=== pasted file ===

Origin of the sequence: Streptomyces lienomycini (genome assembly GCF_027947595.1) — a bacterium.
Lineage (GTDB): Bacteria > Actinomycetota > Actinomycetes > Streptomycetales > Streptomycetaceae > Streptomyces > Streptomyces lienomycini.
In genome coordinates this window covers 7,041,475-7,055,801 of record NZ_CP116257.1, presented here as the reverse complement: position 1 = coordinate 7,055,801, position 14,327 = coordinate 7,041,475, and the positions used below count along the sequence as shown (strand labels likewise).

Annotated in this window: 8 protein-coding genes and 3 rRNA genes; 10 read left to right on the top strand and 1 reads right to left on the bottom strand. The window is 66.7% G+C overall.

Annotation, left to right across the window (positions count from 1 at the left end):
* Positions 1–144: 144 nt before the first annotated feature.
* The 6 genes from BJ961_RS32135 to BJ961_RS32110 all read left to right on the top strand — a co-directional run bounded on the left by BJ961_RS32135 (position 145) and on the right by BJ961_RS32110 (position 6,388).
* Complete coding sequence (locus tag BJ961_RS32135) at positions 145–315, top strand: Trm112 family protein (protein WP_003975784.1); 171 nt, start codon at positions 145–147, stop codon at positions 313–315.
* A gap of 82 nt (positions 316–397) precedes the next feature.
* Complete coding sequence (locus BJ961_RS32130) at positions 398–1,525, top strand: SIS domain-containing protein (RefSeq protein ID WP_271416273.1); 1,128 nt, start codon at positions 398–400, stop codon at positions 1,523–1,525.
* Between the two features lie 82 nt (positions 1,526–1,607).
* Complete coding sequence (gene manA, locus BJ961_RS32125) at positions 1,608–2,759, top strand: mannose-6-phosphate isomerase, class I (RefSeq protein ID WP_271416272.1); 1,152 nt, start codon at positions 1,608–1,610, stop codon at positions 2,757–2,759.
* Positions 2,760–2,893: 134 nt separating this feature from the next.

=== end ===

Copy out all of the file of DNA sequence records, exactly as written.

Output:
Origin of the sequence: Streptomyces lienomycini (genome assembly GCF_027947595.1) — a bacterium.
Lineage (GTDB): Bacteria > Actinomycetota > Actinomycetes > Streptomycetales > Streptomycetaceae > Streptomyces > Streptomyces lienomycini.
In genome coordinates this window covers 7,041,475-7,055,801 of record NZ_CP116257.1, presented here as the reverse complement: position 1 = coordinate 7,055,801, position 14,327 = coordinate 7,041,475, and the positions used below count along the sequence as shown (strand labels likewise).

Annotated in this window: 8 protein-coding genes and 3 rRNA genes; 10 read left to right on the top strand and 1 reads right to left on the bottom strand. The window is 66.7% G+C overall.

Annotation, left to right across the window (positions count from 1 at the left end):
* Positions 1–144: 144 nt before the first annotated feature.
* The 6 genes from BJ961_RS32135 to BJ961_RS32110 all read left to right on the top strand — a co-directional run bounded on the left by BJ961_RS32135 (position 145) and on the right by BJ961_RS32110 (position 6,388).
* Complete coding sequence (locus tag BJ961_RS32135) at positions 145–315, top strand: Trm112 family protein (protein WP_003975784.1); 171 nt, start codon at positions 145–147, stop codon at positions 313–315.
* A gap of 82 nt (positions 316–397) precedes the next feature.
* Complete coding sequence (locus BJ961_RS32130) at positions 398–1,525, top strand: SIS domain-containing protein (RefSeq protein ID WP_271416273.1); 1,128 nt, start codon at positions 398–400, stop codon at positions 1,523–1,525.
* Between the two features lie 82 nt (positions 1,526–1,607).
* Complete coding sequence (gene manA, locus BJ961_RS32125) at positions 1,608–2,759, top strand: mannose-6-phosphate isomerase, class I (RefSeq protein ID WP_271416272.1); 1,152 nt, start codon at positions 1,608–1,610, stop codon at positions 2,757–2,759.
* Positions 2,760–2,893: 134 nt separating this feature from the next.